TEHRAN, Iran – Christian persecution and yes, genocide, is real in the world today, and Naghmeh Abedini is calling out to the body of Christ to pray.
Sept. 26 will mark two long years since her husband and American pastor, Saeed Abedini, was imprisoned in Iran for his Christian faith.
And most recently, Islamic State of Iraq and Syria (ISIS) terrorists were brought into the same prison as Saeed. Because he is both an American and a Christian convert, he immediately started receiving death threats.
“The Bible says if one part of the body suffers, the rest of the body suffers,” Naghmeh said. “Look what’s happening. Our lives can get so tangled up that we forget people are paying the price for their faith in Jesus. We have freedom here and when we pray, no one can stop us. We are called to remember and take action. Christians cannot be silent about this injustice.”
So, as part of the Save Saeed project of the American Center for Law and Justice (ACLJ), on Sept. 26 thousands of people will gather in more than 200 locations worldwide to pray for Pastor Saeed and for Christian persecution happening around the world.
“I am expecting great things – perhaps revival, from this prayer vigil because God honors His united people, Christians united because of Saeed’s chains,” Naghmeh said. “You might think, ‘What can I do about the evils in Iraq and Iran?’ This vigil is a great opportunity to stand up to persecution. God hears the cries of His people.”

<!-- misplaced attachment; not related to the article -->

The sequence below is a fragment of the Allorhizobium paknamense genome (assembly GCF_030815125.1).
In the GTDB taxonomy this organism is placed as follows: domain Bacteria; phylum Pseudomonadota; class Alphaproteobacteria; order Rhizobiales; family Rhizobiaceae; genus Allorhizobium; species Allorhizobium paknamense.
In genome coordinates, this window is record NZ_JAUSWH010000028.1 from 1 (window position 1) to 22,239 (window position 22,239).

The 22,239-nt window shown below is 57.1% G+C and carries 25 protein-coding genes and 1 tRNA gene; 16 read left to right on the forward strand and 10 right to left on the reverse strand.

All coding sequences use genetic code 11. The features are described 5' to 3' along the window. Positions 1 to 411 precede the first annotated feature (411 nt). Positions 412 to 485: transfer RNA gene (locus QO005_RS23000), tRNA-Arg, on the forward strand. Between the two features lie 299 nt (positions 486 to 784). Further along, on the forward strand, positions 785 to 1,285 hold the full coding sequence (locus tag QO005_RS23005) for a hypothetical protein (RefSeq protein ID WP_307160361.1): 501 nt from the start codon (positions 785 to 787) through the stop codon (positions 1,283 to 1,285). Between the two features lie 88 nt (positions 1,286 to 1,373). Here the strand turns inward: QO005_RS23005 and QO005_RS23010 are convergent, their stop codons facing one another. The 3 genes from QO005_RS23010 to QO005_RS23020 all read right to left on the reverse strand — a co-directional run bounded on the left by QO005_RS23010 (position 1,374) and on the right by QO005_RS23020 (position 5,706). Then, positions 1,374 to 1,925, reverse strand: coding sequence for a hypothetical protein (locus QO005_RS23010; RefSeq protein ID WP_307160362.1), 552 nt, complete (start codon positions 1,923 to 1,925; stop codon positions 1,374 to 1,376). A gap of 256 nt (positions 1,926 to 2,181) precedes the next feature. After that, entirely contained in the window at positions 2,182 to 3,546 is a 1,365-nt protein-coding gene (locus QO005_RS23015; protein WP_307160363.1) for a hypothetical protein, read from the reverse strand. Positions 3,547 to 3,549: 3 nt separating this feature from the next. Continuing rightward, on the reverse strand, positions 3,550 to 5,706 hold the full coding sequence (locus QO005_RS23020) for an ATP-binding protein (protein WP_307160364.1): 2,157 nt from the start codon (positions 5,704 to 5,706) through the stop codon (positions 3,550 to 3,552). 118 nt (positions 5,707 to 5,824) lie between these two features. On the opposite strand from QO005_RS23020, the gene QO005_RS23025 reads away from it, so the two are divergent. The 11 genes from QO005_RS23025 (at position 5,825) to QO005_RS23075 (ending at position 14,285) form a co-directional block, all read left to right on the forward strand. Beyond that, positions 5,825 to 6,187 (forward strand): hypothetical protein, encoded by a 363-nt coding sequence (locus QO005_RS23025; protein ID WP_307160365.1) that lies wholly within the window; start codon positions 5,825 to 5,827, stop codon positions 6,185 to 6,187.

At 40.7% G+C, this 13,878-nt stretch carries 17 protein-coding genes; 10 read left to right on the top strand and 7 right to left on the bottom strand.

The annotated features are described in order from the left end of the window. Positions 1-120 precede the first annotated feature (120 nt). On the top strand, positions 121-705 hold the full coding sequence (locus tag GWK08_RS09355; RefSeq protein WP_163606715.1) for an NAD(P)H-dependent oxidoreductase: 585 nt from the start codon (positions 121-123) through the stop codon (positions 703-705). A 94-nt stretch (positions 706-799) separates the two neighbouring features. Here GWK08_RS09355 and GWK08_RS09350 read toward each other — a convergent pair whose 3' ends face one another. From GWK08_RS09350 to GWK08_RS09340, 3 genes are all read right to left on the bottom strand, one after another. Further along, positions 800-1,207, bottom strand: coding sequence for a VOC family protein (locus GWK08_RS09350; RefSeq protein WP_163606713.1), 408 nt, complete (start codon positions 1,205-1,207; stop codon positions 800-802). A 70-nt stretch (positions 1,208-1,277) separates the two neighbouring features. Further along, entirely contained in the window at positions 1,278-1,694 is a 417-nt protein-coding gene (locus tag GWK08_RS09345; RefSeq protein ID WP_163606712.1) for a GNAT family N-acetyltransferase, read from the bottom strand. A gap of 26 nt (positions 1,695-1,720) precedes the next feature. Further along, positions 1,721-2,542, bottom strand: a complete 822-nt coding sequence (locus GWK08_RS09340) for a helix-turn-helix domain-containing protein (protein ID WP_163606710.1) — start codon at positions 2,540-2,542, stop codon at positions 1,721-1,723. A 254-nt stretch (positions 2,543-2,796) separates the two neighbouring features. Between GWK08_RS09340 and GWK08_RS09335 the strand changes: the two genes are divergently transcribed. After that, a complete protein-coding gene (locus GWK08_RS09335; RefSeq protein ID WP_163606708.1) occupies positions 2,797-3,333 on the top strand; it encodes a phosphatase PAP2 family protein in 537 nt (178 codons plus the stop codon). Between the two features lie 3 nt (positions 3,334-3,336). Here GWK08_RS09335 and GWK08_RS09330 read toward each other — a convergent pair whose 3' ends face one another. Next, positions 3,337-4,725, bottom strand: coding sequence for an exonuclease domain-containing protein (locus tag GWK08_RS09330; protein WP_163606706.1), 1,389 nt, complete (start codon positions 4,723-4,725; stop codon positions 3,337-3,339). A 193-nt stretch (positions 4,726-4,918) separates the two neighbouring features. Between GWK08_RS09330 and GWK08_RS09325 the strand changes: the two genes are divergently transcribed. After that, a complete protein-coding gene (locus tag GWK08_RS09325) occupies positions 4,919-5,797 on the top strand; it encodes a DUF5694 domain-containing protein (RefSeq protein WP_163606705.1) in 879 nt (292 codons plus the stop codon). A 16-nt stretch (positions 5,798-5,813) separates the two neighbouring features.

Jayne Patton, Prayer Vigil coordinator for Missouri and the women’s ministry leader at First Baptist Church (FBC) of Wentzville, is passionate in her efforts to share Saeed and Naghmeh’s story of persecution, as well as to promote the protection of religious liberty everywhere.
She is organizing the vigil that will take place at the State Capitol Building in Jefferson City, where FBC Wentzville pastor Ralph Sawyer and Joshua Hawley, Missouri Liberty Project founder and president who helped represent Hobby Lobby at the Supreme Court, are scheduled to speak. Other Missouri vigil locations include one at Abundant Life Church in Lee’s Summit and another in Owensville.
“Two years ago I saw Naghmeh being interviewed on the news, and I just felt compelled to reach out to her and do what I could for her and Christians like her,” Patton said. “Saeed is an American. They are real people. The imprisonment, not being able to see his wife and kids, being beaten for his faith in Jesus; this is Saeed’s reality. I think some day we are going to give an account and, on this day (Sept. 26), I want to say I was there. I prayed and took a stand against the persecution of God’s people. It’s going to matter to God. Who would miss that opportunity?”
Patton said the State Capitol Building vigil will be held from noon to 2 p.m. on Sept. 26 and people are invited to wear yellow in honor of Saeed, who is seen wearing yellow in many of the pictures with his family before he was arrested. The pictures serve as a reminder to the world of the suffering felt by a family torn apart by persecution.
“We are suffering and hurting in our everyday life, but I allow the truth of 2 Cor. 1 to take over,” Naghmeh said. “The moments when I am at my weakest are the best opportunities to cling to Jesus and pray through our pain. The truth is God is using this. My kids and I are proud of Saeed for standing firm in his faith. But we still want him home.”
For information regarding the prayer vigil or to find a location near you visit beheardproject.com/prayer-vigil/saeed.
Latest posts by Kayla Rinker (see all)
- Small congregation gives to missions in a big way - December 10, 2014
- Live in fear or in faith, Yeats tells ministry wives - November 14, 2014
- 2014 Annual Meeting: worshiping through music, poetry - November 11, 2014